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Can your choice of words tell me if you’re depressed, suicidal or lying?

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The use of 1st person singular (I, me, my) versus 1st person plural (we, us, our) provides insight into people’s social identity and “ownership” of their speaking or writing topic. By the same token, references to other people suggest an awareness and, often, integration with others…

-Currently depressed students use far more 1st person singular words than those who have never been depressed when writing about their college experience…

-Poets who commit suicide tend to use more 1st person singular in their poetry across their careers than non-suicidal poets. They also make fewer references to other people, suggesting they are more socially isolated. Of particular interest is that the suicidal poets don’t differ from non-suicidal poets in their use of either negative or positive emotion words.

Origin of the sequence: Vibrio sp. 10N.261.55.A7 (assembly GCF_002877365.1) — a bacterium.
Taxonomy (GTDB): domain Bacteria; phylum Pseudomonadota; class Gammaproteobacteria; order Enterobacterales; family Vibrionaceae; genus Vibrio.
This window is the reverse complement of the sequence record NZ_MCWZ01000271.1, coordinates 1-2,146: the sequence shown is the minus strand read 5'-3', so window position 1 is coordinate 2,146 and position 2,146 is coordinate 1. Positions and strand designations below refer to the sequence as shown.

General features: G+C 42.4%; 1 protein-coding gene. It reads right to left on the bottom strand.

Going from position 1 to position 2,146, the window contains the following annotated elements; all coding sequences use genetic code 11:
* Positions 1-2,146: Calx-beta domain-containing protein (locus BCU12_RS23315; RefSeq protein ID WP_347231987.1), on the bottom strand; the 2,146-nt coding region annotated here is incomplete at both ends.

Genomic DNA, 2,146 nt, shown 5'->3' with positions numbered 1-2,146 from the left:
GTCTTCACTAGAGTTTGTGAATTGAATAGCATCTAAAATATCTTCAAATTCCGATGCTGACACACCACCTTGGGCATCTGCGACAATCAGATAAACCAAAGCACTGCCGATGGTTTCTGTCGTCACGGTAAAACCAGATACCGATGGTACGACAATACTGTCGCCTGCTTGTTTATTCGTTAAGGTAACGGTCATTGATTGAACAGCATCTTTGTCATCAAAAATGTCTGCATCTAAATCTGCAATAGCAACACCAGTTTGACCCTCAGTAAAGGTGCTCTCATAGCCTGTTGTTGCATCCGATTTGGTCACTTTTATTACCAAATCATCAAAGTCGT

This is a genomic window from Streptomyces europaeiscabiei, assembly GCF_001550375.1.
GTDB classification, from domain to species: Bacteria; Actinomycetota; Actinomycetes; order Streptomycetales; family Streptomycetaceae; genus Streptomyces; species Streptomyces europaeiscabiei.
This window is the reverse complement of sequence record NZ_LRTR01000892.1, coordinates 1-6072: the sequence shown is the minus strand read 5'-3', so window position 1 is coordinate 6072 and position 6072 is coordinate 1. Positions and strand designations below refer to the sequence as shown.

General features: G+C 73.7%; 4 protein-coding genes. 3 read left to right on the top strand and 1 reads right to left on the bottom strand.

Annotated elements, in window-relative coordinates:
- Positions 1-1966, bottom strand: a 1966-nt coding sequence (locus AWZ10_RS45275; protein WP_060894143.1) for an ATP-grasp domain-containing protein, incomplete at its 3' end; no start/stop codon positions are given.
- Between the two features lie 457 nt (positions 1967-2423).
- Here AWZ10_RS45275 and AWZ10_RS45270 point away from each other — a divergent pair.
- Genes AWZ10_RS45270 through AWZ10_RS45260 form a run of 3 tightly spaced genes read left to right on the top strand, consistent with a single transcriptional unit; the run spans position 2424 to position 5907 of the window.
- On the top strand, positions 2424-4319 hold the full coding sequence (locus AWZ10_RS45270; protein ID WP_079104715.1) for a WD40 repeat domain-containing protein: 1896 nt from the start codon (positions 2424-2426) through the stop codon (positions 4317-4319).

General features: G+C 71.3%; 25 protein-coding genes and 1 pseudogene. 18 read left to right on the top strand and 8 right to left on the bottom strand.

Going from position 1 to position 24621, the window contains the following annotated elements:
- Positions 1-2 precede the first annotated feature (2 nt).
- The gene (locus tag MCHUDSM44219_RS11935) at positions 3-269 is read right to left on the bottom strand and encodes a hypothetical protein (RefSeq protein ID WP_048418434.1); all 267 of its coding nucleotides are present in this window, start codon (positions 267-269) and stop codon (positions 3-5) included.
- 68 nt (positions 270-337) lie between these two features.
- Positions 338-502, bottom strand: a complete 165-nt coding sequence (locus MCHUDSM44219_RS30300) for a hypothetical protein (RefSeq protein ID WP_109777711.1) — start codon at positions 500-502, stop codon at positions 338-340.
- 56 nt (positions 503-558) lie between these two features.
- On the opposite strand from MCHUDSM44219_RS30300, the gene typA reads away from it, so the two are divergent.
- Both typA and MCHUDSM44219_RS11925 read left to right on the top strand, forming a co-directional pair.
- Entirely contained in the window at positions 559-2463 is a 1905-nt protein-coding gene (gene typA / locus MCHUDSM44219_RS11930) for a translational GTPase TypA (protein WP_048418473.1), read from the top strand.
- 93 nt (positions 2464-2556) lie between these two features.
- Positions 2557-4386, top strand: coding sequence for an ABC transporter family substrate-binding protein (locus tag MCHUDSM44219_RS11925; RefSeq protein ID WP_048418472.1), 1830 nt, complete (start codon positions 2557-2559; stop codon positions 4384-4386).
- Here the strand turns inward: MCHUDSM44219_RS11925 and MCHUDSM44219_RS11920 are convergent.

-Immediately after a large-scale trauma, individuals drop in their use of the “I” and increase in their use of “we.”… 

 -When people are being deceptive in laboratory experiments, they drop in their use of 1st person singular. Indeed, use of “I” is one of the best predictors of honesty…

-When people are asked to write about traumatic experiences, their flexibility in using pronouns is one of the most powerful predictors of improvements in physical health.

 And it seems we can also use words to heal ourselves:

…assigning participants to write about either superficial topics or important personal upheavals for 3-5 days and 15-30 minutes per day. Across an impressive array of studies, this technique has been found to bring about improvements among the emotional writing groups’s physical and mental health… writing about emotional topics is associated with drops in rumination and depression, as well as higher grades among students, and even faster times to employment following a layoff.

Source: Psychological Science Agenda

Hat tip to the excellent Twitter feed of Stanford professor Jennifer Aaker. Her new book is The Dragonfly Effect: Quick, Effective, and Powerful Ways To Use Social Media to Drive Social Change.

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About Eric Barker